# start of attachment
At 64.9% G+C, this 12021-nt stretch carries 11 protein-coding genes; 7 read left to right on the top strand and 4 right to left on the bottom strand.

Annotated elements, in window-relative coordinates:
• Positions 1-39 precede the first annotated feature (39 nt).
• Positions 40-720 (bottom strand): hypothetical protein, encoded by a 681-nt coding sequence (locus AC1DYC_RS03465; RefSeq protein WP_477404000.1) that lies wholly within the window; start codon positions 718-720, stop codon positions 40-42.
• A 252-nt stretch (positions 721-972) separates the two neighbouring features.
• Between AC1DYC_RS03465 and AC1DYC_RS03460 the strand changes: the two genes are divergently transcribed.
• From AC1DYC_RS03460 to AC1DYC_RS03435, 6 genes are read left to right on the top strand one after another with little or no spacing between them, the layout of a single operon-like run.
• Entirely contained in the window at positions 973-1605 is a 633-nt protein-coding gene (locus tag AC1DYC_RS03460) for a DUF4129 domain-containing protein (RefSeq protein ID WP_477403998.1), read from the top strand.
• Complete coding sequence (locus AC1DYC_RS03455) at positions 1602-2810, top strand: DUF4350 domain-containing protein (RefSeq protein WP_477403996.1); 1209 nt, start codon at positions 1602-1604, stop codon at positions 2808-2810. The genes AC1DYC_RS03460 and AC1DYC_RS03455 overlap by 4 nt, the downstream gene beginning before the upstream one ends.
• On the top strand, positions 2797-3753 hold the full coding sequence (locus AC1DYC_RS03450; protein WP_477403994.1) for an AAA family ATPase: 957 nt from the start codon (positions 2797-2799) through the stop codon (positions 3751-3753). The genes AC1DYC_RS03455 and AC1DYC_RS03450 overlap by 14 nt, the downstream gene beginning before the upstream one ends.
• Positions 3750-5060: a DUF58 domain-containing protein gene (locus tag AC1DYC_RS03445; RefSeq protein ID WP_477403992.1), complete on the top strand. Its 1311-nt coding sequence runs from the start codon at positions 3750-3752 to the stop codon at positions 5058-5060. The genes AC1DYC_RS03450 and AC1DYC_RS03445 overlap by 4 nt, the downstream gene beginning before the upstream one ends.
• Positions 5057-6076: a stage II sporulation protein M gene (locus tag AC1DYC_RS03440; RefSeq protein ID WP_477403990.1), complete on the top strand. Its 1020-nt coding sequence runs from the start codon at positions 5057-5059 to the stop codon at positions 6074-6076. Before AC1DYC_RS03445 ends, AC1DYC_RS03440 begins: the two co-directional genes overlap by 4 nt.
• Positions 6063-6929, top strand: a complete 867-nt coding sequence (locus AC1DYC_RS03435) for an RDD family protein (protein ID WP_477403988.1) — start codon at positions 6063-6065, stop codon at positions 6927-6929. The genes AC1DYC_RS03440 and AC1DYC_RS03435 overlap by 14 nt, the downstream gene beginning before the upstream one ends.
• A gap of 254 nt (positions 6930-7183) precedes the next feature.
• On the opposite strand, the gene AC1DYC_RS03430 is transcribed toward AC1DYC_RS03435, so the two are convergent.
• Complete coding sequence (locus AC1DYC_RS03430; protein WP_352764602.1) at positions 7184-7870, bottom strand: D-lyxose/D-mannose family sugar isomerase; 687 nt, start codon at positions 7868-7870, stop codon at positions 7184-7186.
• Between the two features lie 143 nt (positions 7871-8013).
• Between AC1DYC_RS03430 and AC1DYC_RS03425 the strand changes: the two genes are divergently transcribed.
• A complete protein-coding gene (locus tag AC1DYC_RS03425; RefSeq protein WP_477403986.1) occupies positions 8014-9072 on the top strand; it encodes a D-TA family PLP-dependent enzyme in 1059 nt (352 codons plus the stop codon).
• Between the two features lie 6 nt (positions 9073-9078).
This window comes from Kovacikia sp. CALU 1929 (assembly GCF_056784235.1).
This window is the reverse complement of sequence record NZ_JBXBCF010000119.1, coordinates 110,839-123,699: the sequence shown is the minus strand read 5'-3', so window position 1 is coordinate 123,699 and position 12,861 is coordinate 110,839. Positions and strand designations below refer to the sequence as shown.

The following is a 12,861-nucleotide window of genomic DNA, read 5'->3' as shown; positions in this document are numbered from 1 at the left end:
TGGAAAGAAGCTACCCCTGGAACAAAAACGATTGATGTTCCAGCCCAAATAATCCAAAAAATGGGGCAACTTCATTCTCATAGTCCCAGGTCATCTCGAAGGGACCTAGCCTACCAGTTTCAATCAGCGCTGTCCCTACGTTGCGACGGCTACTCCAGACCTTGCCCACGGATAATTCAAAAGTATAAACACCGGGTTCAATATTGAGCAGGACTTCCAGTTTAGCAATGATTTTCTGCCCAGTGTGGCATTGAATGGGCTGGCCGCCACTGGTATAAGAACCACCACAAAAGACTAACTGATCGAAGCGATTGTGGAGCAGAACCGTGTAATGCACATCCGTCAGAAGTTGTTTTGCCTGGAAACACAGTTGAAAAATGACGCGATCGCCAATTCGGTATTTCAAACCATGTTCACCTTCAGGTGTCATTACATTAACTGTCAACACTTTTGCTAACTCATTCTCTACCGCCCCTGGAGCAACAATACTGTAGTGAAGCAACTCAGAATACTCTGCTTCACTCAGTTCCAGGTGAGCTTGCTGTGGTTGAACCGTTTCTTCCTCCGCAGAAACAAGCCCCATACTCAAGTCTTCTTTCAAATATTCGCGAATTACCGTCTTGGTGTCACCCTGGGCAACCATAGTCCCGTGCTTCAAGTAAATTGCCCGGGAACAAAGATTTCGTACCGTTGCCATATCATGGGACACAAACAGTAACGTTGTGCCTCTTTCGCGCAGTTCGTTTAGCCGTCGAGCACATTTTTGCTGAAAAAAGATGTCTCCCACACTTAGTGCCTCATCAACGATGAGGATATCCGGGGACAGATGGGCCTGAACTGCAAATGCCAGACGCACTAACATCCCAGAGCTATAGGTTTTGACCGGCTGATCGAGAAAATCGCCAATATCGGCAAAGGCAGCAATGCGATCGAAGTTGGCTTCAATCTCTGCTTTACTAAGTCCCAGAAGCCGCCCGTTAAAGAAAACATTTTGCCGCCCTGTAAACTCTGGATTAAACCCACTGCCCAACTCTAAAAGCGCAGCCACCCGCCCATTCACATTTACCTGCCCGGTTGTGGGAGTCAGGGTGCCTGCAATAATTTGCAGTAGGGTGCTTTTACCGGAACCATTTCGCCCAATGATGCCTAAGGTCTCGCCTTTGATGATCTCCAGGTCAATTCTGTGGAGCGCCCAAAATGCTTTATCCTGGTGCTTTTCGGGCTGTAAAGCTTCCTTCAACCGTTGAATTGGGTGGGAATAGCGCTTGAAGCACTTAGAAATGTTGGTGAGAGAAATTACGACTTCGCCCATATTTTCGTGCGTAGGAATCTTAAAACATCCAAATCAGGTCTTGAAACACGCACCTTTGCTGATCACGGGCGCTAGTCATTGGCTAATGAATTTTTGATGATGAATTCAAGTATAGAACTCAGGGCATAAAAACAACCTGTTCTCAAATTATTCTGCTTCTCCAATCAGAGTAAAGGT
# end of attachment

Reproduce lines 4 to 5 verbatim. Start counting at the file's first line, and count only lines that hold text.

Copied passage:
• Positions 40-720 (bottom strand): hypothetical protein, encoded by a 681-nt coding sequence (locus AC1DYC_RS03465; RefSeq protein WP_477404000.1) that lies wholly within the window; start codon positions 718-720, stop codon positions 40-42.
• A 252-nt stretch (positions 721-972) separates the two neighbouring features.